Writers on the front page, back page, and especially online are inclined to use the exclamation point more frequently. Excellent! Or alarming?! It's likely a con-sequence of email and texting, which seem to invite promiscuous use of perpendicular punctuation. Are we more excited now than we used to be? Or is it the opposite—are we drowning in so much text that we need the exclamation point to catch our attention, like those red exclamation points that show up in my inbox, begging to be read immediately. Immediately! There is, of course, a website dedicated to recording the excessive use of exclama-tion points: excessiveexclamation.blogspot.ca. That's all good fun, but over at the Smithsonian Magazine, they take a more serious look at the history of the exclamation point, which seems rather sombre for so whimsical an adornment to our writing. We are told there that F. Scott Fitzgerald likened the employ of exclamation points to "laughing at your own jokes." Well, some of us like laughing at our own jokes. After all, if the joke is funny, why not laugh at it? And if it isn't funny, why tell it in the first place? If you are funny, laugh at your own jokes. And if you have something to say that needs exclaiming, by all means exclaim it!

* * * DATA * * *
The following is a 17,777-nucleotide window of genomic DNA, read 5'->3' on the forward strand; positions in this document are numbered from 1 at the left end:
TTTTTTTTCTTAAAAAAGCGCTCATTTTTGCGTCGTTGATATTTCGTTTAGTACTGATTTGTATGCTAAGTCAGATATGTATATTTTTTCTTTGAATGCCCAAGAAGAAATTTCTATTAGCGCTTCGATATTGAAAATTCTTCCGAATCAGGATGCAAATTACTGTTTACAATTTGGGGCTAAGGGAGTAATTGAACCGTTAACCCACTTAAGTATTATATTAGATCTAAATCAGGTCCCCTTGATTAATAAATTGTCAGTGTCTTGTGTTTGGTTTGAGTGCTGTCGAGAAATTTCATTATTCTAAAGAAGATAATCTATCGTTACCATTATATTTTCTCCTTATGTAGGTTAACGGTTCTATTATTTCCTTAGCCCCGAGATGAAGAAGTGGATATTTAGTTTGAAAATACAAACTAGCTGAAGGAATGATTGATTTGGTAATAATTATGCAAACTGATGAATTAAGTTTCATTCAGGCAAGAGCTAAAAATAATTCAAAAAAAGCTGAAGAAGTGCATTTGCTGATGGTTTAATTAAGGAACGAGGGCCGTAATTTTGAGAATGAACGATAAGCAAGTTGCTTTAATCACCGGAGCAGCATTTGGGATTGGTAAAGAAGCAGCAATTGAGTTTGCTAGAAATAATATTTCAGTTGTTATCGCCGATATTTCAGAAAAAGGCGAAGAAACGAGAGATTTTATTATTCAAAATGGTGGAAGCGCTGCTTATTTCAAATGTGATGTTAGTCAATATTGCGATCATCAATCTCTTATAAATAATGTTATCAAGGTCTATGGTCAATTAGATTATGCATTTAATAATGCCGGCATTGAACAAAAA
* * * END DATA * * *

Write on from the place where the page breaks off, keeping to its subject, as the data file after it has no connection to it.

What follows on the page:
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About Raymond J. de Souza

Father Raymond J. de Souza is the Editor-in-Chief of Convivium, chaplain at Newman House (the Roman Catholic centre at Queen's University), a parish priest, and a Cardus senior fellow, in addition to writing for the National Post and The Catholic Register.

His columns can be found at www.fatherdesouza.ca.